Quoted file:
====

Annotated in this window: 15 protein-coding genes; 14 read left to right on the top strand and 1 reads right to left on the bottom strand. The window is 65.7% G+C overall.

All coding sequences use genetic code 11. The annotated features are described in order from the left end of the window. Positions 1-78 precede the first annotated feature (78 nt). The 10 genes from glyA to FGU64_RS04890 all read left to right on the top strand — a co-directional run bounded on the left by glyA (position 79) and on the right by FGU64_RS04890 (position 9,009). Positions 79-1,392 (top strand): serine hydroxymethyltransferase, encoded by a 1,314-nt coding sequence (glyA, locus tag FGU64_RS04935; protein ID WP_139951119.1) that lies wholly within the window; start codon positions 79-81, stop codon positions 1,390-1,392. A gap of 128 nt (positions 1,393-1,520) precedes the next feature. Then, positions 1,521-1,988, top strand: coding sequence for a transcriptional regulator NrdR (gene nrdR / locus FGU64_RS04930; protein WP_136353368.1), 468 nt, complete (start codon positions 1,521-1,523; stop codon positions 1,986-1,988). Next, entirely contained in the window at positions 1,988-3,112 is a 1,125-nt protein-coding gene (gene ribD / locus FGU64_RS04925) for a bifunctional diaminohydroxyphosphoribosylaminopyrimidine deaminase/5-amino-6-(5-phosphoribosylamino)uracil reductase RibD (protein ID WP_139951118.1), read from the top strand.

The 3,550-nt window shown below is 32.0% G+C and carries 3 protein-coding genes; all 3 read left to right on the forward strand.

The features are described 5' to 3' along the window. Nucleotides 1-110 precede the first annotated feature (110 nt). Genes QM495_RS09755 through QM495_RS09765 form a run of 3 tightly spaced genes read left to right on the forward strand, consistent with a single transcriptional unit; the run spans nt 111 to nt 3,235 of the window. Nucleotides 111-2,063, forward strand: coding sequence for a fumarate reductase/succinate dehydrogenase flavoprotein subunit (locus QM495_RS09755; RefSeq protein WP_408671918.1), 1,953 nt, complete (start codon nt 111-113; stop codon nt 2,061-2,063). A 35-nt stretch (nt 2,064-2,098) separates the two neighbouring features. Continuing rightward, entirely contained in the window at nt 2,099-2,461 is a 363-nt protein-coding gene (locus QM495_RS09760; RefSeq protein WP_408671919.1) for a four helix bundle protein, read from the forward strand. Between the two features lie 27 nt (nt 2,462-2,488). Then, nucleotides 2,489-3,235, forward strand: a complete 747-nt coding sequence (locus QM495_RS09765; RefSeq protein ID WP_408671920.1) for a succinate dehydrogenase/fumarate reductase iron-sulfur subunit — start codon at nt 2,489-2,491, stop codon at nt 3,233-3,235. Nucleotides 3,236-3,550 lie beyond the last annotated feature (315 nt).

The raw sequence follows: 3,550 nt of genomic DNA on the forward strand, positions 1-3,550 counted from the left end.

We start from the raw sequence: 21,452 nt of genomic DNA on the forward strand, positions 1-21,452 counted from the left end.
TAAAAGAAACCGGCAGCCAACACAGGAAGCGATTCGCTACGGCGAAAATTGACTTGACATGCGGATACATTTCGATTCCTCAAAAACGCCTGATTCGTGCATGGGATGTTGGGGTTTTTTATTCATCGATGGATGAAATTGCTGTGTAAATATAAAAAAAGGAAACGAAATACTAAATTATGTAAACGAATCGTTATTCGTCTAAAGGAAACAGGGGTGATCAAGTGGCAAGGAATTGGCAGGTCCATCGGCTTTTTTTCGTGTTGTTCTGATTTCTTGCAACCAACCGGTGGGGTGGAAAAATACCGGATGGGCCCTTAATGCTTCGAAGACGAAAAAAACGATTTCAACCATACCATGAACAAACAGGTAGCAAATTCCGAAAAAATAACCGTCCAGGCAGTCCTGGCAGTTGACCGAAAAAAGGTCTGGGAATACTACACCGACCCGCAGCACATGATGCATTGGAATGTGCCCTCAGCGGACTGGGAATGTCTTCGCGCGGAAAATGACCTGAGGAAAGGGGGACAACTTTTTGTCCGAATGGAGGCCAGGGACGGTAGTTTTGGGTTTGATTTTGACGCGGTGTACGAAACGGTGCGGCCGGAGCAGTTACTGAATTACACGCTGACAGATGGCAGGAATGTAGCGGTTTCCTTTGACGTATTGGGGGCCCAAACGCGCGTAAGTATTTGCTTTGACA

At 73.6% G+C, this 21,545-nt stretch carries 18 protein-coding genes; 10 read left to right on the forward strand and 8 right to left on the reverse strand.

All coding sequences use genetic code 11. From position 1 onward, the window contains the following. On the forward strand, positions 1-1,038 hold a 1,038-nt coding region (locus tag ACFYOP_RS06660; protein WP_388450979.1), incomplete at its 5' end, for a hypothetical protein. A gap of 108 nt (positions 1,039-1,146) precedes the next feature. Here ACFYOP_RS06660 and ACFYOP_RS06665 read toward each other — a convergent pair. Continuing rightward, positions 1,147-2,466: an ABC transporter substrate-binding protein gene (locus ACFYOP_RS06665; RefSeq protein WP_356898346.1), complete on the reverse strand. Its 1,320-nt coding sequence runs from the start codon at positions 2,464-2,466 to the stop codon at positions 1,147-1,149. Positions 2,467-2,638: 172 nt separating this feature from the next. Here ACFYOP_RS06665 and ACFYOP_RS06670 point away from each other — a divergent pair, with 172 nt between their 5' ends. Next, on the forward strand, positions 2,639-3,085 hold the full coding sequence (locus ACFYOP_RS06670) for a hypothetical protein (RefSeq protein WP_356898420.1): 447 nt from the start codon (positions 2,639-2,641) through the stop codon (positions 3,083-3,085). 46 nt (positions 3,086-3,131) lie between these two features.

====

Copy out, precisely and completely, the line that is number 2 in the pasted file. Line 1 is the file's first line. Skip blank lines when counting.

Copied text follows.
All coding sequences use genetic code 11. The annotated features are described in order from the left end of the window. Positions 1-78 precede the first annotated feature (78 nt). The 10 genes from glyA to FGU64_RS04890 all read left to right on the top strand — a co-directional run bounded on the left by glyA (position 79) and on the right by FGU64_RS04890 (position 9,009). Positions 79-1,392 (top strand): serine hydroxymethyltransferase, encoded by a 1,314-nt coding sequence (glyA, locus tag FGU64_RS04935; protein ID WP_139951119.1) that lies wholly within the window; start codon positions 79-81, stop codon positions 1,390-1,392. A gap of 128 nt (positions 1,393-1,520) precedes the next feature. Then, positions 1,521-1,988, top strand: coding sequence for a transcriptional regulator NrdR (gene nrdR / locus FGU64_RS04930; protein WP_136353368.1), 468 nt, complete (start codon positions 1,521-1,523; stop codon positions 1,986-1,988). Next, entirely contained in the window at positions 1,988-3,112 is a 1,125-nt protein-coding gene (gene ribD / locus FGU64_RS04925) for a bifunctional diaminohydroxyphosphoribosylaminopyrimidine deaminase/5-amino-6-(5-phosphoribosylamino)uracil reductase RibD (protein ID WP_139951118.1), read from the top strand.